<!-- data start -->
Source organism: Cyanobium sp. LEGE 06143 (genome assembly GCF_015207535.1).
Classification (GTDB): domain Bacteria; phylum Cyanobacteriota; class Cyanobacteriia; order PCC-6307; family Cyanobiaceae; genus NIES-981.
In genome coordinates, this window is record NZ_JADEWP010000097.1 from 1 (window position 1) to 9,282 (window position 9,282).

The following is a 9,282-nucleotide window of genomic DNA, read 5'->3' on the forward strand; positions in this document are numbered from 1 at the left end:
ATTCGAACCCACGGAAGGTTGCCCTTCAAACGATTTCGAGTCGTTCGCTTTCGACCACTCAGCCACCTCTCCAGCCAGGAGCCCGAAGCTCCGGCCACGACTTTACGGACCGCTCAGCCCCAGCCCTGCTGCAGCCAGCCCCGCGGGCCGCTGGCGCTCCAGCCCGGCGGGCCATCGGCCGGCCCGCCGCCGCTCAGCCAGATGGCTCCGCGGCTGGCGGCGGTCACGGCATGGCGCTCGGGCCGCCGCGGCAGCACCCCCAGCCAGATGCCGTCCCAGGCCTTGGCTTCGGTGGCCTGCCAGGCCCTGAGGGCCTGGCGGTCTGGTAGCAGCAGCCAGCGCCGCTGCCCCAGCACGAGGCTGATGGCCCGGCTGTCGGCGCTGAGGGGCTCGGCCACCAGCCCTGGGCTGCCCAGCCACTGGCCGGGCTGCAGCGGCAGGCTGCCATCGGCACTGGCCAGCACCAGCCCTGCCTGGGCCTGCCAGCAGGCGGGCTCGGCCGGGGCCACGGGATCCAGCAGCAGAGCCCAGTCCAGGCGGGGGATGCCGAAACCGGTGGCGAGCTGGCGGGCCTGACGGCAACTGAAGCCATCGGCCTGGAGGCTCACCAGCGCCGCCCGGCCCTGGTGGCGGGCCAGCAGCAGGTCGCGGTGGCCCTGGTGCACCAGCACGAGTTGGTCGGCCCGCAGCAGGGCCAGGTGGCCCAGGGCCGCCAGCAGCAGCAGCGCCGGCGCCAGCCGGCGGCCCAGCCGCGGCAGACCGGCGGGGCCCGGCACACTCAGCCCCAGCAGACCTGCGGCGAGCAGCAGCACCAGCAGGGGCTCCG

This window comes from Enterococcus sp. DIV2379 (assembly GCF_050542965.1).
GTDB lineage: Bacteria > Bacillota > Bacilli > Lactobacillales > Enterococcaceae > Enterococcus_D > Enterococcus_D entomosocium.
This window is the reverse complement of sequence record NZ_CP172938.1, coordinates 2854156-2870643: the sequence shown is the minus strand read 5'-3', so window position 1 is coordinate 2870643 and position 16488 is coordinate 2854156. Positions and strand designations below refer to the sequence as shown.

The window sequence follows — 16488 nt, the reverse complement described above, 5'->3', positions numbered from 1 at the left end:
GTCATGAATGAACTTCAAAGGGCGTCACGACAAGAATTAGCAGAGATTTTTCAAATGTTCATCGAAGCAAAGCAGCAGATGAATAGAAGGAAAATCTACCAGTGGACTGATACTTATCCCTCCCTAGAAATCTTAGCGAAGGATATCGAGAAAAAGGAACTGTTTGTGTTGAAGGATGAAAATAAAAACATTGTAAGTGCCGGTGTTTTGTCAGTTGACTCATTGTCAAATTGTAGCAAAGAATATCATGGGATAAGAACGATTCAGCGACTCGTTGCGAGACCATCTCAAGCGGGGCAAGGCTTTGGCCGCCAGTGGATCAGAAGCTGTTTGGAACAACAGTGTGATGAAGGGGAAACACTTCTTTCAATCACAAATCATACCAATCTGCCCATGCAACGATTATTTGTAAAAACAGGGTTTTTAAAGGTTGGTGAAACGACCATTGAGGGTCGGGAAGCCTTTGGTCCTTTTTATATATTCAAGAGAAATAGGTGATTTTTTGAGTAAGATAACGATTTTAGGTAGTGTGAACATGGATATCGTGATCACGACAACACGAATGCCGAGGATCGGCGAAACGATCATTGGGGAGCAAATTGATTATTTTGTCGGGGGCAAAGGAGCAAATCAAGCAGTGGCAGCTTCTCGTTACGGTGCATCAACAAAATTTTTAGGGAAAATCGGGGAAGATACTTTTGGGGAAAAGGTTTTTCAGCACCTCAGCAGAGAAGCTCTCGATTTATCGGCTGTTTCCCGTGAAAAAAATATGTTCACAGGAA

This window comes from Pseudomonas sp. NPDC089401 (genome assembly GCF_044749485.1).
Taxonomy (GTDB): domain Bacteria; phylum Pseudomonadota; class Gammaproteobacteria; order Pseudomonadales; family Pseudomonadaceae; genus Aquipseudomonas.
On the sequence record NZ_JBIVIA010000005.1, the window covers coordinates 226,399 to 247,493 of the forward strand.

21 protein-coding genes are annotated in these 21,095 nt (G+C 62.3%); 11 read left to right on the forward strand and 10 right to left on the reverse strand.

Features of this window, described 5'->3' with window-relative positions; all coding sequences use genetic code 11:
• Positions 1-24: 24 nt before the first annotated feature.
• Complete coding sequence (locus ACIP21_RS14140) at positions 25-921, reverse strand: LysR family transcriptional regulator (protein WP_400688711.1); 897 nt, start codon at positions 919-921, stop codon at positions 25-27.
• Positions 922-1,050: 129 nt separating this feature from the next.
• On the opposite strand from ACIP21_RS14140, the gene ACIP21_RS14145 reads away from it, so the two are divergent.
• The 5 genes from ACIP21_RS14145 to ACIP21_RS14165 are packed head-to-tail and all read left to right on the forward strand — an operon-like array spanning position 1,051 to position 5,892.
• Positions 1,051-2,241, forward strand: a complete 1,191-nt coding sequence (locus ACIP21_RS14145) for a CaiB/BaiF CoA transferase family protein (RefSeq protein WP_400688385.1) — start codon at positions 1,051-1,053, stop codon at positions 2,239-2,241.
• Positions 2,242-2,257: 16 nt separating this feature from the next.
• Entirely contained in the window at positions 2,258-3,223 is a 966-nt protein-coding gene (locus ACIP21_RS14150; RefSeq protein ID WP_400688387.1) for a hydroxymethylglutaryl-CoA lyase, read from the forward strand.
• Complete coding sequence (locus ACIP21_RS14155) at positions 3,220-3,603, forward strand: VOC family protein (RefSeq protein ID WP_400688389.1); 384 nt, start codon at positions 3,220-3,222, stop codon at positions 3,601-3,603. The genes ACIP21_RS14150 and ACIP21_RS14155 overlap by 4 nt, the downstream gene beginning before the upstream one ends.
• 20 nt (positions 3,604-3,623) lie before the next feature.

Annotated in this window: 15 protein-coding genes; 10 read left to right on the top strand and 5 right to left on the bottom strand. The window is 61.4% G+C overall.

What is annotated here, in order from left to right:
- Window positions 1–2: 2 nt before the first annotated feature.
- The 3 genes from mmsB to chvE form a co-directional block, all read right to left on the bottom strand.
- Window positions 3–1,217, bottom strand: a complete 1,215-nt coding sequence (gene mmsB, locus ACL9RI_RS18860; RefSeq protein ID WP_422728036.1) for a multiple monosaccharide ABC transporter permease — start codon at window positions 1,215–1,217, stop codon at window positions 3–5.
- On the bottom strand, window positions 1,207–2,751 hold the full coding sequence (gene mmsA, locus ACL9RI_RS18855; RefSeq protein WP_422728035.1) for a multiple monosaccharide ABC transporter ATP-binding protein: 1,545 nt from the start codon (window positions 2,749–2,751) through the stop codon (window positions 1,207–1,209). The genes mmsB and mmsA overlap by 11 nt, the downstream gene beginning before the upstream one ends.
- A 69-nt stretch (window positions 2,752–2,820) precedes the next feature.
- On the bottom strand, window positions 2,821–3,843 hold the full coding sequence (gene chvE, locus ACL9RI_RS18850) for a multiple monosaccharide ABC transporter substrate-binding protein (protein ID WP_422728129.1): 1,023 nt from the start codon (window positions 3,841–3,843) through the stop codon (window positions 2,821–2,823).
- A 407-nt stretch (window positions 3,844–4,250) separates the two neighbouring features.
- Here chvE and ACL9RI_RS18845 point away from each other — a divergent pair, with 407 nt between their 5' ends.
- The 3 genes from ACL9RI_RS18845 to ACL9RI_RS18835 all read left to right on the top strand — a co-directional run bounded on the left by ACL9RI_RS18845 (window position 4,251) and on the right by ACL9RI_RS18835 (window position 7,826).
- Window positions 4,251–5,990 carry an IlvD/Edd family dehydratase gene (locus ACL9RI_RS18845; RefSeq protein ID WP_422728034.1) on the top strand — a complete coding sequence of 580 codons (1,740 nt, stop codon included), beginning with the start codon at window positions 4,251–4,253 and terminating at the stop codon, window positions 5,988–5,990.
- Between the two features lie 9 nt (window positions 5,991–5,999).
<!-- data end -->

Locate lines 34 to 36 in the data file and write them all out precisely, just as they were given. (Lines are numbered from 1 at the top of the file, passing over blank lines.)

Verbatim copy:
- A 407-nt stretch (window positions 3,844–4,250) separates the two neighbouring features.
- Here chvE and ACL9RI_RS18845 point away from each other — a divergent pair, with 407 nt between their 5' ends.
- The 3 genes from ACL9RI_RS18845 to ACL9RI_RS18835 all read left to right on the top strand — a co-directional run bounded on the left by ACL9RI_RS18845 (window position 4,251) and on the right by ACL9RI_RS18835 (window position 7,826).